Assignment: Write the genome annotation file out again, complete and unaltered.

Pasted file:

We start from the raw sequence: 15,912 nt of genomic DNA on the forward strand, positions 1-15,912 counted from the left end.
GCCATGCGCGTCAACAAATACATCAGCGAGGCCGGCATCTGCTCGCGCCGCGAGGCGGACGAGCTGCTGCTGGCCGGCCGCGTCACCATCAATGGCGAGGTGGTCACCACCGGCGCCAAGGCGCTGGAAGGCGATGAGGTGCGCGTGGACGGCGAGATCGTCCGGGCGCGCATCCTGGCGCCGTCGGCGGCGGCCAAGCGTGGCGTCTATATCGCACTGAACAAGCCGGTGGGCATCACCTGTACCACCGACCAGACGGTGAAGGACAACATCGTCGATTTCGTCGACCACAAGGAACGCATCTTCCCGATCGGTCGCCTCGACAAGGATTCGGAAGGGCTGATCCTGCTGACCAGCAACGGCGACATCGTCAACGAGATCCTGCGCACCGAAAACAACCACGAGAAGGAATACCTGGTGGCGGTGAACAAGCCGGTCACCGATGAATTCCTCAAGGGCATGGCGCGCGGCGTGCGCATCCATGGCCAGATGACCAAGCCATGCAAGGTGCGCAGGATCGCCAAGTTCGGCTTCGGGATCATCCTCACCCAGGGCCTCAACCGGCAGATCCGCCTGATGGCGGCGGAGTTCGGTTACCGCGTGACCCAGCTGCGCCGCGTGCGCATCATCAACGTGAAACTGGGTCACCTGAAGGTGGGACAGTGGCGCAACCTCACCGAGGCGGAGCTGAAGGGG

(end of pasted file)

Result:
We start from the raw sequence: 15,912 nt of genomic DNA on the forward strand, positions 1-15,912 counted from the left end.
GCCATGCGCGTCAACAAATACATCAGCGAGGCCGGCATCTGCTCGCGCCGCGAGGCGGACGAGCTGCTGCTGGCCGGCCGCGTCACCATCAATGGCGAGGTGGTCACCACCGGCGCCAAGGCGCTGGAAGGCGATGAGGTGCGCGTGGACGGCGAGATCGTCCGGGCGCGCATCCTGGCGCCGTCGGCGGCGGCCAAGCGTGGCGTCTATATCGCACTGAACAAGCCGGTGGGCATCACCTGTACCACCGACCAGACGGTGAAGGACAACATCGTCGATTTCGTCGACCACAAGGAACGCATCTTCCCGATCGGTCGCCTCGACAAGGATTCGGAAGGGCTGATCCTGCTGACCAGCAACGGCGACATCGTCAACGAGATCCTGCGCACCGAAAACAACCACGAGAAGGAATACCTGGTGGCGGTGAACAAGCCGGTCACCGATGAATTCCTCAAGGGCATGGCGCGCGGCGTGCGCATCCATGGCCAGATGACCAAGCCATGCAAGGTGCGCAGGATCGCCAAGTTCGGCTTCGGGATCATCCTCACCCAGGGCCTCAACCGGCAGATCCGCCTGATGGCGGCGGAGTTCGGTTACCGCGTGACCCAGCTGCGCCGCGTGCGCATCATCAACGTGAAACTGGGTCACCTGAAGGTGGGACAGTGGCGCAACCTCACCGAGGCGGAGCTGAAGGGG